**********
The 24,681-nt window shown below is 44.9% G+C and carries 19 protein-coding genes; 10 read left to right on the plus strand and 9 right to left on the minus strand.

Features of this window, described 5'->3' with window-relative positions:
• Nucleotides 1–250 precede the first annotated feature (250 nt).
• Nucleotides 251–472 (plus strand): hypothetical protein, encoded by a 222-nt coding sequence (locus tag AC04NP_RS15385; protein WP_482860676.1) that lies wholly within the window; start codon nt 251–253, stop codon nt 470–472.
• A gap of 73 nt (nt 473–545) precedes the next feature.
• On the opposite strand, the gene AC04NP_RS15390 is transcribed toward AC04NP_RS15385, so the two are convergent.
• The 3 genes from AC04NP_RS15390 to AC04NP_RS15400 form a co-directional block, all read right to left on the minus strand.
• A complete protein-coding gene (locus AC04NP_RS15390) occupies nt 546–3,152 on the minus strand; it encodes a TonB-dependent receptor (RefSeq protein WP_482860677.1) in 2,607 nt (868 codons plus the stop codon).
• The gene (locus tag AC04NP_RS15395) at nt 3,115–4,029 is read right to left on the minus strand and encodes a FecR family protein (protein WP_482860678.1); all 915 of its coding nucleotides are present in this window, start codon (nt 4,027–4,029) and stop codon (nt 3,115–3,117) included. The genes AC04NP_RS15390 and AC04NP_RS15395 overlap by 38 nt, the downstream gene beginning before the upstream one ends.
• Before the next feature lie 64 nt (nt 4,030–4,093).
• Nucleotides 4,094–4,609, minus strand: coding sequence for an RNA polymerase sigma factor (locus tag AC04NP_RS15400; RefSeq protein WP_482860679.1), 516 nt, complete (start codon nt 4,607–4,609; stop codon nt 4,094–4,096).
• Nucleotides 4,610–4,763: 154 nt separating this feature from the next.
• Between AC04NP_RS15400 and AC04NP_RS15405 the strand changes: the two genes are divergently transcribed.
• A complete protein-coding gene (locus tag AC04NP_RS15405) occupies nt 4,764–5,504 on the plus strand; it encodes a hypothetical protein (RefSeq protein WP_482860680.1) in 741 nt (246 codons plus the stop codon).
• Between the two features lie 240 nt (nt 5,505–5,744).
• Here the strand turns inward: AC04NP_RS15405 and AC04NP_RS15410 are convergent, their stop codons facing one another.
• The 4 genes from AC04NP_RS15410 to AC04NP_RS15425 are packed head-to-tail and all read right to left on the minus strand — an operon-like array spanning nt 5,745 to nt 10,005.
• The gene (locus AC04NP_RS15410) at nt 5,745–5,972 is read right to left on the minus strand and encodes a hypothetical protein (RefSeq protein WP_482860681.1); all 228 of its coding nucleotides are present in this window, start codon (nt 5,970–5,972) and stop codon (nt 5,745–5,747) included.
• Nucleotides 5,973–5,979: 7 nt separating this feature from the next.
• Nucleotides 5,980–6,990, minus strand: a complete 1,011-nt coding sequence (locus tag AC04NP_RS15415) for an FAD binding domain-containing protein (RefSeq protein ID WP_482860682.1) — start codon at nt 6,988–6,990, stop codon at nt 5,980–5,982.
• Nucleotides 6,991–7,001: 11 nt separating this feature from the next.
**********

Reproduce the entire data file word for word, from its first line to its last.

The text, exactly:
The 24,681-nt window shown below is 44.9% G+C and carries 19 protein-coding genes; 10 read left to right on the plus strand and 9 right to left on the minus strand.

Features of this window, described 5'->3' with window-relative positions:
• Nucleotides 1–250 precede the first annotated feature (250 nt).
• Nucleotides 251–472 (plus strand): hypothetical protein, encoded by a 222-nt coding sequence (locus tag AC04NP_RS15385; protein WP_482860676.1) that lies wholly within the window; start codon nt 251–253, stop codon nt 470–472.
• A gap of 73 nt (nt 473–545) precedes the next feature.
• On the opposite strand, the gene AC04NP_RS15390 is transcribed toward AC04NP_RS15385, so the two are convergent.
• The 3 genes from AC04NP_RS15390 to AC04NP_RS15400 form a co-directional block, all read right to left on the minus strand.
• A complete protein-coding gene (locus AC04NP_RS15390) occupies nt 546–3,152 on the minus strand; it encodes a TonB-dependent receptor (RefSeq protein WP_482860677.1) in 2,607 nt (868 codons plus the stop codon).
• The gene (locus tag AC04NP_RS15395) at nt 3,115–4,029 is read right to left on the minus strand and encodes a FecR family protein (protein WP_482860678.1); all 915 of its coding nucleotides are present in this window, start codon (nt 4,027–4,029) and stop codon (nt 3,115–3,117) included. The genes AC04NP_RS15390 and AC04NP_RS15395 overlap by 38 nt, the downstream gene beginning before the upstream one ends.
• Before the next feature lie 64 nt (nt 4,030–4,093).
• Nucleotides 4,094–4,609, minus strand: coding sequence for an RNA polymerase sigma factor (locus tag AC04NP_RS15400; RefSeq protein WP_482860679.1), 516 nt, complete (start codon nt 4,607–4,609; stop codon nt 4,094–4,096).
• Nucleotides 4,610–4,763: 154 nt separating this feature from the next.
• Between AC04NP_RS15400 and AC04NP_RS15405 the strand changes: the two genes are divergently transcribed.
• A complete protein-coding gene (locus tag AC04NP_RS15405) occupies nt 4,764–5,504 on the plus strand; it encodes a hypothetical protein (RefSeq protein WP_482860680.1) in 741 nt (246 codons plus the stop codon).
• Between the two features lie 240 nt (nt 5,505–5,744).
• Here the strand turns inward: AC04NP_RS15405 and AC04NP_RS15410 are convergent, their stop codons facing one another.
• The 4 genes from AC04NP_RS15410 to AC04NP_RS15425 are packed head-to-tail and all read right to left on the minus strand — an operon-like array spanning nt 5,745 to nt 10,005.
• The gene (locus AC04NP_RS15410) at nt 5,745–5,972 is read right to left on the minus strand and encodes a hypothetical protein (RefSeq protein WP_482860681.1); all 228 of its coding nucleotides are present in this window, start codon (nt 5,970–5,972) and stop codon (nt 5,745–5,747) included.
• Nucleotides 5,973–5,979: 7 nt separating this feature from the next.
• Nucleotides 5,980–6,990, minus strand: a complete 1,011-nt coding sequence (locus tag AC04NP_RS15415) for an FAD binding domain-containing protein (RefSeq protein ID WP_482860682.1) — start codon at nt 6,988–6,990, stop codon at nt 5,980–5,982.
• Nucleotides 6,991–7,001: 11 nt separating this feature from the next.